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Texas Sinkholes – Is Texas Disappearing into Netherworld?

by Sankalan Baidya
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Texas Sinkholes have become an increasing concern for the residents of the US state. It is not religion or it is not politics that is dragging the state into an abyss. It is Mother Nature herself who has decided to drag the state into the Netherworld.

Two towns in West Texas – the Wink and the Kermit have witnessed the appearance of giant sinkholes. These are definitely something that the residents of these towns should worry about.

What led to Texas Sinkholes?

It is oil. Not really oil but yes, human activity of extracting oil is the major reason for their formation. They are called Wink Sink No. 1 and Wink Sink No. 2. Yes, that is what the sinkholes have been named as.

Some 60 years ago, the oil production in the area stopped. Once the oil was extracted, underground cavities were formed. Now, the surface is collapsing. Sinkhole formation is common in oil-extraction business. What is uncommon here is that Wink Sink No. 1 and Wink Sink No. 2 started of unusually large.

Texas sinkholes

Satellite imagery showing proximity of Wink Sink No. 1 to production installation.

On top of that, these two Texas sinkholes are growing at a much faster rate than expected.

Precisely how big are these Texas Sinkholes?

Wink Sink No. 1 is currently standing at 361 feet across. That’s, according typical Texas measurement, equal to 1.6 football fields. This sinkhole opened up in 1980.

Wink Sink No. 2, the second one of the Texas sinkholes is much bigger. This second one opened up in 2002. As of today, it has a diameter of 900 feet. Texas measurement? That’ 3 football fields.

Threat assessment for Texas Sinkholes

Sinkholes don’t make good tourist attractions. They are dangerous. The problem is that the danger cannot be easily assessed from ground. The reason is simple. The sinkholes grow at a rate that is not easily visible from the ground. The only way to capture the changes properly is an aerial inspection.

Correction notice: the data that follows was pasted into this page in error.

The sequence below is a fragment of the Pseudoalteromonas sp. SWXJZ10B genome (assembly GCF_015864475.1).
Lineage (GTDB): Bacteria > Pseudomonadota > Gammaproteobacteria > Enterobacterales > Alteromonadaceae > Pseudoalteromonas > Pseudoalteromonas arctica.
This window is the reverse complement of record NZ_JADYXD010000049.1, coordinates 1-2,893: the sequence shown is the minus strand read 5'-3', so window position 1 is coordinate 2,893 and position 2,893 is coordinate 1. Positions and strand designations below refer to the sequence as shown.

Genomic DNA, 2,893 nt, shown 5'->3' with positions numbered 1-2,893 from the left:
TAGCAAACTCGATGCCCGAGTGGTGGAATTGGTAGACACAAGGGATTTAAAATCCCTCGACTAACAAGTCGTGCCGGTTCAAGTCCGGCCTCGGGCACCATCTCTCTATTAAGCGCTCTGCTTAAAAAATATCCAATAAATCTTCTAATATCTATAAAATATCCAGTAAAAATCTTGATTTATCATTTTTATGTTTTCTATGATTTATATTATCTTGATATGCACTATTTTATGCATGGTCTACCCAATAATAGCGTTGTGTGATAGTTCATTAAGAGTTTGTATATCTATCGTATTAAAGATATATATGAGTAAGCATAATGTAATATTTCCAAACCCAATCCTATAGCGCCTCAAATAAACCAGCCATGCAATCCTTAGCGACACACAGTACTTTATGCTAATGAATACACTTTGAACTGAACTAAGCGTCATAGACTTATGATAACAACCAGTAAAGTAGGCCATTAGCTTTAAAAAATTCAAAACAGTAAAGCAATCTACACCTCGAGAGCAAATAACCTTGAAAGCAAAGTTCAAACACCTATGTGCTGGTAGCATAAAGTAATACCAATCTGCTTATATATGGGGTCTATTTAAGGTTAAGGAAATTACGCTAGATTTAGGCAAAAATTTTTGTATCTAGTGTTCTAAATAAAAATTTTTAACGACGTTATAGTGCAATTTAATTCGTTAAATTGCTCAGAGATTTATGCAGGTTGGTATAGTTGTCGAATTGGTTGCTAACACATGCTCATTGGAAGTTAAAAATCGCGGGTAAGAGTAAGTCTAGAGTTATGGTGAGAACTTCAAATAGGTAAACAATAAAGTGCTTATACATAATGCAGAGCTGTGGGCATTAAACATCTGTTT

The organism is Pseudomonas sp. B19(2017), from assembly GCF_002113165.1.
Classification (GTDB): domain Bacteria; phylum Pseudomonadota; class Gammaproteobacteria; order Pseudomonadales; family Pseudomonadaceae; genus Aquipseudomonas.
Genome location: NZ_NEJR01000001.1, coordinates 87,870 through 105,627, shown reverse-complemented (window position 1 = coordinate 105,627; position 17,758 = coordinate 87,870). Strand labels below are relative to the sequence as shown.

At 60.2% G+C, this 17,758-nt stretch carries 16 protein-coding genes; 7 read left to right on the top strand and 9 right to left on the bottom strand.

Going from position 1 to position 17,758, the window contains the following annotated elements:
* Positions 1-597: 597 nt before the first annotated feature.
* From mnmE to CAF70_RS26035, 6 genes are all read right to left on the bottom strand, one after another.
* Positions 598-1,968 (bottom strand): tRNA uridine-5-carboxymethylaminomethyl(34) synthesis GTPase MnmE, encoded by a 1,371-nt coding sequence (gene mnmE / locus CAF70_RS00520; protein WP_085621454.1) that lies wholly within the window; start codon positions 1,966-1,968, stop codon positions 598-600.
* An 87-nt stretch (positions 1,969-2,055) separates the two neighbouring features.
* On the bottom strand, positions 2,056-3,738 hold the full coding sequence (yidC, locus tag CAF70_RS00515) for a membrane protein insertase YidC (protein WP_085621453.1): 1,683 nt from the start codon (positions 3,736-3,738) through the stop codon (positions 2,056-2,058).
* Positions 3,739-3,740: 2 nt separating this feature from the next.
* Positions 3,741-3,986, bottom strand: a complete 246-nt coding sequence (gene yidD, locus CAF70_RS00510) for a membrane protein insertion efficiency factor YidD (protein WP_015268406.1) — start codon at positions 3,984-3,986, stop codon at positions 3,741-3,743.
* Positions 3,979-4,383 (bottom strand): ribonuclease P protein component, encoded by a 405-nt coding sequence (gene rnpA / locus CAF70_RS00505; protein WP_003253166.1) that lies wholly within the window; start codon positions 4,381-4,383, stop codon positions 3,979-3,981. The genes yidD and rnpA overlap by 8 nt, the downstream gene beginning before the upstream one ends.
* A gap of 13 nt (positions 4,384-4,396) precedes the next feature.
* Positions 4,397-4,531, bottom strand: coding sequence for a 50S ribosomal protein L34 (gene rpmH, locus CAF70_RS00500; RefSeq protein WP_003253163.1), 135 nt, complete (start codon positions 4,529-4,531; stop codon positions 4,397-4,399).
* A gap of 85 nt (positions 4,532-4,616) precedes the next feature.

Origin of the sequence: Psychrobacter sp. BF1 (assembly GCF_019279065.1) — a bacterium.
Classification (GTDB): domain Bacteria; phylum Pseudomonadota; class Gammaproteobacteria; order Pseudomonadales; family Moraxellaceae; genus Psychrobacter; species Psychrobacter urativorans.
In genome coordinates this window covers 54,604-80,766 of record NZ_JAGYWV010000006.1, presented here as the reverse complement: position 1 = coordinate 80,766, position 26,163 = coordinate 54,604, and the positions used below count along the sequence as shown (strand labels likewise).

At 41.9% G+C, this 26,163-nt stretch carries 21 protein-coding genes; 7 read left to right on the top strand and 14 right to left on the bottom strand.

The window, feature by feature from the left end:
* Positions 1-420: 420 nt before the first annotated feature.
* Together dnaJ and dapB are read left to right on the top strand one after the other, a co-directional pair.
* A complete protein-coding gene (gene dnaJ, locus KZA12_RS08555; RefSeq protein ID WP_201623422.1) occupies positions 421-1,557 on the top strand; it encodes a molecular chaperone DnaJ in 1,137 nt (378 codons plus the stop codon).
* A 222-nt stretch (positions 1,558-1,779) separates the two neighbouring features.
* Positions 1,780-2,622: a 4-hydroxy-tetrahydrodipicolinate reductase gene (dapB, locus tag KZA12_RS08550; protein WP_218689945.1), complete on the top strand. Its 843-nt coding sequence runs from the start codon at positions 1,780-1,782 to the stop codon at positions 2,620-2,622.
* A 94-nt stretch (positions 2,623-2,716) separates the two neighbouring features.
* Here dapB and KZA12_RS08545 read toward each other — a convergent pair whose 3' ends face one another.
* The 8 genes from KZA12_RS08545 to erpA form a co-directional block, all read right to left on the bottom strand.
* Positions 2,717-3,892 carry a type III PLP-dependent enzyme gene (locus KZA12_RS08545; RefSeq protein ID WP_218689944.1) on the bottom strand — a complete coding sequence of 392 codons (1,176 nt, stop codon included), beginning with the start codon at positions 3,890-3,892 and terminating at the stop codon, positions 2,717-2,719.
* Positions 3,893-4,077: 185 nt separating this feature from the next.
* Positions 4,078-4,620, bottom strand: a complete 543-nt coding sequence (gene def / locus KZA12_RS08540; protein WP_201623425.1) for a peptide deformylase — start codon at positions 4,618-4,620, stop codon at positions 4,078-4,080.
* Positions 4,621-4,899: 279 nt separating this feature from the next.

A new study was published in journal Remote Sensing by Southern Methodist University’s geologists. According to the study, these geologists were really concerned about the sinkholes. So, they ended up commissioning a satellite to keep a tab on the sinkholes.

Texas sinkholes

Satellite imagery showing increasing sinkhole activity.

The satellite took overhead pictures of the two sinkholes using InSAR or Interferometric Synthetic Aperture Radar. The InSAR detected those changes which are literally not possible to check from ground level.

InSAR gave some news and it was not really what was expected. It was even worse than expected. It turned out that groundwater in the area actually increased after the oil was removed. This groundwater in turn rushed into massive underground deposits of salt.

This has posed even greater threat. As the water is dissolving the salt, the ground near the sinkholes can no longer hold up and is sinking. The rate of this sinking of ground has actually increased compared to previous readings.

How fast are Texas Sinkholes growing?

According to InSAR study, Wink Sink No. 1 has a sink rate of 4 centimeters or 1.6 inches per year. Wink Sink No. 2, which is only 0.7 miles away from No. 1 has sink rate of 13 centimeters per year. This is about 5 inches of annual drop!

Texas sinkholes

Proximity of sinkhole Wink Sink No. 2 to sinkhole Wink Sink No. 1

The reason why this is a growing concern is that the Texas sinkholes are close to urban settings. In particular, they are close to gas production installation site. The site is plagued with liquid pipelines and other instrument. This can lead to catastrophe for the two communities that are living nearby. Even worse, satellite images show possibilities of other sinkholes opening up!

These two sinkholes will eventually eat up more of Wink and Kermit but the satellite imagery can work as advanced warning for the locals.

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2 comments

Nona October 31, 2019 - 11:13 am

You say, it s oil extraction. That is probably one of the readons but what about rhe huge sinkholes in Honduras, in the middle of cities, where there is no oil well?

What are other reasons?

Reply
Sankalan Baidya October 31, 2019 - 12:17 pm

We really don’t know!

Reply

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